One more selector blames the system...
..but only after his own innings is over.
27 September, 2006
One more selector approaches the very end of his innings. Meets a press reporter and expresses his disapproval of the ways of, well, selectors. Of
course, it means other selectors. Of course, he is in the clear, he was in the clear.
If it is V.B. Chandrasekhar this time, the Tamil Nadu opener of yesteryear who was a competent player (only) at the Ranji level this time, it was Kiran More, who was the chairman of selectors, who talked about bad selection a little earlier.
The natural question you would ask is why they were a party to such a bad system if they felt so strongly against it. Okay, Chandrasekhar hasn't blamed zonal system of selection. In fact, it is not clear what he is railing against. In fact, it seems as if he is too keen to clear his name as an anti-Ganguly camp man.
He knows that Ganguly may always return to the helm and that it would shut out future assignments for him in Indian cricket, be it as manager, coach, third umpire or just one of the hangers-on. He says they should have informed Ganguly that they were sacking him rather leave that unpleasant job to the team management. That they should have told Ganguly what he needed to do to get back into the team. Phew! Telling
Ganguly who was selector-in-chief cum coach cum captain cum board rep on how to get back into the team.
There is yet another reason for his eagerness to clear his name from the charge that he was the one who was instrumental in keeping out Ganguly. Chandrasekhar's son is playing cricket at some level, if this writers memory serves him right, and he doesnt want any harm coming to his young one.
Does VB have even one constructive suggestion on how to change the system? Well, he says that if selectors are permanent fixtures (not his words) they will know what's happening. Isn't that like saying, give me one more term?
What all this shows is that even if you change the zonal system and select three or four of them from the same zone, nothing is going to change. At the root of bad selection is incompetence and corruption and nepotism.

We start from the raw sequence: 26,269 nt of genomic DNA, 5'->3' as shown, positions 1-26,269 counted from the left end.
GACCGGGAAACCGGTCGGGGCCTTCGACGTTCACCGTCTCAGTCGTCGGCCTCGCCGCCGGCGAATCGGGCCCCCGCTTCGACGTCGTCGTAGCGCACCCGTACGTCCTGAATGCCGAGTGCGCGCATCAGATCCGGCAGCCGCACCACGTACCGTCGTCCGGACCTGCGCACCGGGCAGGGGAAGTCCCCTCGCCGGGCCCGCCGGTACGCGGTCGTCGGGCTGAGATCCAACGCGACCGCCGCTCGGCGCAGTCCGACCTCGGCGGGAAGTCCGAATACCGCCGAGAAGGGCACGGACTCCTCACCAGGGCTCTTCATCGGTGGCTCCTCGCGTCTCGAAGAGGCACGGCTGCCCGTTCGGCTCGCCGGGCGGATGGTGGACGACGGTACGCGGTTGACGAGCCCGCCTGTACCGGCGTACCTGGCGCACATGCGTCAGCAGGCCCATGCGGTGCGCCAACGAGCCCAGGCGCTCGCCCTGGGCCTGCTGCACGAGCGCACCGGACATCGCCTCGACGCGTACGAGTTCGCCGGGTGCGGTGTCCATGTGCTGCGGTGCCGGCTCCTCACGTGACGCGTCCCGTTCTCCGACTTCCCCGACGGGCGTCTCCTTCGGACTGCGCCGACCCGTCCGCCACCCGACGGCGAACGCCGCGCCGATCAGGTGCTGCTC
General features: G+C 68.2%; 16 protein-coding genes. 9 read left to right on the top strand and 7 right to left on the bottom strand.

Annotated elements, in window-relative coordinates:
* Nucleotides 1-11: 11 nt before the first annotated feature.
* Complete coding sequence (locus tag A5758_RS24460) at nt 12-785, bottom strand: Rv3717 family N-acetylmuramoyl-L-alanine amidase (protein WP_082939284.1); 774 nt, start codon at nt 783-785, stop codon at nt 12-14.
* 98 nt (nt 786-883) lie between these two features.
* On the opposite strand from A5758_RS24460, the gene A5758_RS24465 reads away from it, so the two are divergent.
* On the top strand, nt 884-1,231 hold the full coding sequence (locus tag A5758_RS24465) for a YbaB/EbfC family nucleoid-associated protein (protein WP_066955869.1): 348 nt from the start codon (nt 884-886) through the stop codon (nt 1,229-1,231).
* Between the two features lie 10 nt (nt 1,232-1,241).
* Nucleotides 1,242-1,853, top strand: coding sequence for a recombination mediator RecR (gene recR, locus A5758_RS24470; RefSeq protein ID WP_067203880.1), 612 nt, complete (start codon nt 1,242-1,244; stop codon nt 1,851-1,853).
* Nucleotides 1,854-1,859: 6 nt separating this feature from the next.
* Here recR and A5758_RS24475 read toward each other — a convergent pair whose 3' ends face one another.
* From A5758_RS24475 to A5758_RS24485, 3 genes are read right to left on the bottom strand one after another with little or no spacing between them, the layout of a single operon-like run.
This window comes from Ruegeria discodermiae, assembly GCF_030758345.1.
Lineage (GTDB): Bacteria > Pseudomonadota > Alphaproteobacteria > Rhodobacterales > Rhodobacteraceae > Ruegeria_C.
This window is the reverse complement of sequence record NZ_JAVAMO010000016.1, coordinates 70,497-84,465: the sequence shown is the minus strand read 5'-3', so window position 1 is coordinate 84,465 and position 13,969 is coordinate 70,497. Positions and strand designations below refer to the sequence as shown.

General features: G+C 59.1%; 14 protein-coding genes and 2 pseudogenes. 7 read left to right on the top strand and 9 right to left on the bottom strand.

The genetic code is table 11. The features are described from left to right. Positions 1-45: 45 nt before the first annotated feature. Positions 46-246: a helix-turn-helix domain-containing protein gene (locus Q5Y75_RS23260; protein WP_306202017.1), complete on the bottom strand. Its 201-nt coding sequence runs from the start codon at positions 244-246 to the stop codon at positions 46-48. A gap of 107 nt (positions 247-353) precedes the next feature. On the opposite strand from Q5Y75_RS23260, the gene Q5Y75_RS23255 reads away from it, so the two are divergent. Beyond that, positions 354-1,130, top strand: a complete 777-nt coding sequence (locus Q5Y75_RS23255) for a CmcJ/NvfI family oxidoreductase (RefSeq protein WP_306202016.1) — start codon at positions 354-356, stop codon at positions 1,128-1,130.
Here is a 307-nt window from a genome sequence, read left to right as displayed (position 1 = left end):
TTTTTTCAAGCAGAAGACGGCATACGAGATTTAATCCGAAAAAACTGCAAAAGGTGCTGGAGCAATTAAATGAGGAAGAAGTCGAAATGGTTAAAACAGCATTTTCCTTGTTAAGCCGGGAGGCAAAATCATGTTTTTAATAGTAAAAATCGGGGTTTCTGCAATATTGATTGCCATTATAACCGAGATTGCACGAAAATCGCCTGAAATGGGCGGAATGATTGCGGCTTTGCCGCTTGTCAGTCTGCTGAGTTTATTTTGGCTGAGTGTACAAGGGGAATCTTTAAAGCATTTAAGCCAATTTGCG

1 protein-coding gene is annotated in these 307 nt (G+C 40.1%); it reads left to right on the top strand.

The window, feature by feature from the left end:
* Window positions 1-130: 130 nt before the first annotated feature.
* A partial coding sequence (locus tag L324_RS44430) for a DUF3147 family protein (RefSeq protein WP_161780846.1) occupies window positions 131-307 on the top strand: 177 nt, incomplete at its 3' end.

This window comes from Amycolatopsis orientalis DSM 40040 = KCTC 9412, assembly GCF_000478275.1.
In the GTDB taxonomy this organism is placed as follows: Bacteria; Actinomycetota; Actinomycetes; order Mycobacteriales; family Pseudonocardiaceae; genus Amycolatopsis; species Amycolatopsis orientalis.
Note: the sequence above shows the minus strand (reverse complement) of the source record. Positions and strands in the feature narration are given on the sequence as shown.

If you can favour a particular player because he is from your zone, you can favour another player for another reason. Like money. Under the new contract system, you are assured of a handsome sum even if you play only one or two matches and even if you dont play at all. A fledgling player may willingly part with a part of that to a selector if he can get that vital first break. Too preposterous a suggestion which should never have been made? Well, have you forgotten the Abjijeet Kale episode when the player, despite scoring heavily could not make it to the national team, and allegedly offered money to two selectors.
It will be interesting at this stage to look at VB's own career. An exciting player in the Ranji trophy who could match K. Srikkanth stroke for stroke and sometimes outscore him, he broke into the national team only to disappoint. He got 7 outings in ODIs but could score only 88 runs. His profile in a cricket web site reads: He struck a purple patch during the 1989-90 season and with two centuries in the Duleep Trophy, forced his way back into the national side which toured New Zealand in early 1990. He started off well with scores of 92 and 71 in the first-class games. But his hopes suffered a setback when, instead of calling on his services when Sidhu was injured, the tour management flew in Vengsarkar. There may be an
irony here. As he goes out of the selection panel, Vengsarkar is slated to come in as committee chairman.